An economic downturn caused by a shock in the financial markets may define a financial crisis. This shock is usually the collapse of an economic bubble, which may be found anywhere from the real estate markets and stock markets to the labor markets. Following a bubble's collapse, the main elements and effects of a financial crisis include bank panics, credit crunches and a recession.
The cause of an economic bubble is when the price of a group of assets is much higher than their actual worth. Increase in pricing is a result of an increase in purchases for that given asset. It is known as a "bubble," as it is generally thought that it will "pop" once the markets receive some kind of economic shock. An example of this includes the sub-prime mortgage crisis of 2006 when the price of housing was relatively high with respect to its value. When people defaulted on their mortgages, prices crashed due to the large increase in selling. Other bubbles in history include the dot.com bubble in the 1990s due to the over-investment in dot.com stocks. When these companies began posting losses, their stock crashed.
Bank runs may further exacerbate the negative effects of a financial crisis. When a bank's customers lose confidence in the bank's ability to pay back their deposits, a bank run may occur. One characteristic of a bank run is the sudden and dramatic increase in the number of people wishing to close their accounts. Bank runs tend to be a result of social panic, as the bank is usually able to repay customer deposits if need be. This is because the government usually insures the banks. However, bank runs have a negative effect on banks as it leaves them with little liquidity to invest. Hence, a bank that suffers from a bank run will find it more difficult to provide loans and mortgages.
A credit crunch, or credit squeeze, is when financial institutions become reluctant to lend money. This may be a result of a bank run, but it is more often due to a lack of investor confidence. During the financial crisis that began in 2007, banks were cautious about granting mortgages as the performance of current mortgages was declining. As banks became afraid of further falls in profits, most investments required some form of credit. Hence, investment declined, which in turn affected the economy's rate of growth. Interest rates also rise as banks feel the need to make up for the increased risk they are taking on with any new investment or loan.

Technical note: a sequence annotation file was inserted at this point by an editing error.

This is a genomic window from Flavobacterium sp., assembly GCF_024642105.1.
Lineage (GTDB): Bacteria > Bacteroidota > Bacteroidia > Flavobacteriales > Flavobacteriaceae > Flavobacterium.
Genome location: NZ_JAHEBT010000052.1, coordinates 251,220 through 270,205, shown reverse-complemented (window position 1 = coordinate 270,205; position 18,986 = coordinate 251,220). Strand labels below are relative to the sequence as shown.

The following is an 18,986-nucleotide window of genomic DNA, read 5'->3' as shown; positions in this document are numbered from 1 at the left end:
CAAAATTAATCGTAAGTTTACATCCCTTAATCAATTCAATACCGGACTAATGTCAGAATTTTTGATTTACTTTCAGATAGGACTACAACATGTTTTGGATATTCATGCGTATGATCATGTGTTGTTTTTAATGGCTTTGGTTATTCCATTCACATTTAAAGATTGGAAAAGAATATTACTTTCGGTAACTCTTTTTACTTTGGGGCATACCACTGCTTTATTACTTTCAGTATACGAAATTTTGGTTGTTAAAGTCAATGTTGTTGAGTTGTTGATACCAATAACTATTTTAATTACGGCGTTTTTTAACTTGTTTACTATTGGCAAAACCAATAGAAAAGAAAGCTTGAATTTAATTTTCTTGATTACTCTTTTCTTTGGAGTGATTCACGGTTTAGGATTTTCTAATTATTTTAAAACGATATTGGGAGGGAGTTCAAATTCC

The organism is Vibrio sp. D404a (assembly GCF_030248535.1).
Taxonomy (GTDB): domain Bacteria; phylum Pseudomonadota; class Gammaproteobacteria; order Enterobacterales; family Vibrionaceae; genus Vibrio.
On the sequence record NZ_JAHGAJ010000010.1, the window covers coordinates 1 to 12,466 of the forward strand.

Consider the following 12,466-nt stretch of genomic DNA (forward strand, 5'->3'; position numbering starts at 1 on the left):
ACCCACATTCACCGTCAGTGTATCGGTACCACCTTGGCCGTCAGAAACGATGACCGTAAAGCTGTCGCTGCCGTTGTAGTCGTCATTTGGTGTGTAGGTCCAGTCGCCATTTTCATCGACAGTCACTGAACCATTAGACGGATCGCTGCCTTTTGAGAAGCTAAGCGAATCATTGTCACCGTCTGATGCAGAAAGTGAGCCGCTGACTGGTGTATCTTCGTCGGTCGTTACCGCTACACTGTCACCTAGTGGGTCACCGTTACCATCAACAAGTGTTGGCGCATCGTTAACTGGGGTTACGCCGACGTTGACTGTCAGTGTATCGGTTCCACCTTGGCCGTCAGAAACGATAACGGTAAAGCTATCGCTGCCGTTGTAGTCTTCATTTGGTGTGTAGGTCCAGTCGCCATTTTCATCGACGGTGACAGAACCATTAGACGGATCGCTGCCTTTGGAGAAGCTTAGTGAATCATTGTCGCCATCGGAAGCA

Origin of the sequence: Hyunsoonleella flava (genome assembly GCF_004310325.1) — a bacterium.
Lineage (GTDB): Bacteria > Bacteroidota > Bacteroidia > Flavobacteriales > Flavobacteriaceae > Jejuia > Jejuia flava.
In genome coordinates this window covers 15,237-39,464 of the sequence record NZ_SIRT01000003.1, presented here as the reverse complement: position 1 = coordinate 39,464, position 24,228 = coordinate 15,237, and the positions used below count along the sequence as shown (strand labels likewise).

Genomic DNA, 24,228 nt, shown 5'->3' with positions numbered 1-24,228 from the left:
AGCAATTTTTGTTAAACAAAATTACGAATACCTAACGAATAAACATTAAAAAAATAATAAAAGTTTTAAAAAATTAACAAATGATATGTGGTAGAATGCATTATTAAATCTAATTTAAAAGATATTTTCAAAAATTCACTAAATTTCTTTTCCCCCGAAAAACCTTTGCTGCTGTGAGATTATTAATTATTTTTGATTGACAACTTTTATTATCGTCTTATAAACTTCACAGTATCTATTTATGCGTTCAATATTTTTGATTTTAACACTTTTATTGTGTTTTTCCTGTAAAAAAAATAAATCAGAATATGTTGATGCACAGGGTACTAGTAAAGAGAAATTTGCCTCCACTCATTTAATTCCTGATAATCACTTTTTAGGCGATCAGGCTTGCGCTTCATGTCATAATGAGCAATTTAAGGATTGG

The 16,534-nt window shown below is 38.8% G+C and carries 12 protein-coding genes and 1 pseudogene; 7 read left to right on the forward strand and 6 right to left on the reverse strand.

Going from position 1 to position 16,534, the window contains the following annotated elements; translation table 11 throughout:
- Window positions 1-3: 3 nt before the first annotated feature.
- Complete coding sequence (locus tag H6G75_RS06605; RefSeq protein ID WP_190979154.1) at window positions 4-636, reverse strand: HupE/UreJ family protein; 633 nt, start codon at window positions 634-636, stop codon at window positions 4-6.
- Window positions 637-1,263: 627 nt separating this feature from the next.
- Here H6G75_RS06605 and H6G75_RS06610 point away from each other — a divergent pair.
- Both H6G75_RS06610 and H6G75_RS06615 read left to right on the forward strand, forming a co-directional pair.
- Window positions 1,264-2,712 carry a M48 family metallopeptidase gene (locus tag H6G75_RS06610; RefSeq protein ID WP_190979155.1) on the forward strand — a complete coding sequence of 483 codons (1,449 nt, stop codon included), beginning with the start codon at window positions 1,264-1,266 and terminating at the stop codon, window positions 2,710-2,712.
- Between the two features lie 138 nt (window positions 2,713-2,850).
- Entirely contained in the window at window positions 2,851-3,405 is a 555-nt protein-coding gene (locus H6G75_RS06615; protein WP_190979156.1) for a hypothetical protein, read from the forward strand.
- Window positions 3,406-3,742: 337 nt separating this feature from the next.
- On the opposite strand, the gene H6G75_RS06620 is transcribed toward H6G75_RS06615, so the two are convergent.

Negative economic growth generally defines a recession. A financial crisis is one factor that may cause a recession, primarily by means of a fall in investment. A fall in investment may also lead to a fall in employment, as new investments require new employees. Falls in employment lead to a fall in consumer expenditure. This has a negative effect on the economy, as consumer expenditure is usually the largest contributor to economic growth. A fall in consumer expenditure dents company profits, which leads to further unemployment and a fall in stock prices. Although the cause of many recessions is a financial crisis, note that not all financial crises lead to a recession.
- U.S. Department of State, Foreign Press Centers; CRS Report for Congress -- Averting Financial Crisis; Mark Jickling; March 2008
- Library of Economics and Liberty; The Concise Encyclopedia of Economics, 2nd edition -- Bank Runs; George G. Kaufman; 2008
- The Times; The Credit Crunch Explained; David Budworth; January 2010
- The National Bureau of Economics Research: The NBER's Business Cycle Dating Committee
- Board of Governors of the Federal Reserve System; Asset Bubbles, Domino Effects and 'Lifeboats': Elements of the East Asian Crisis; Hali J. Edison, et al.; March 1998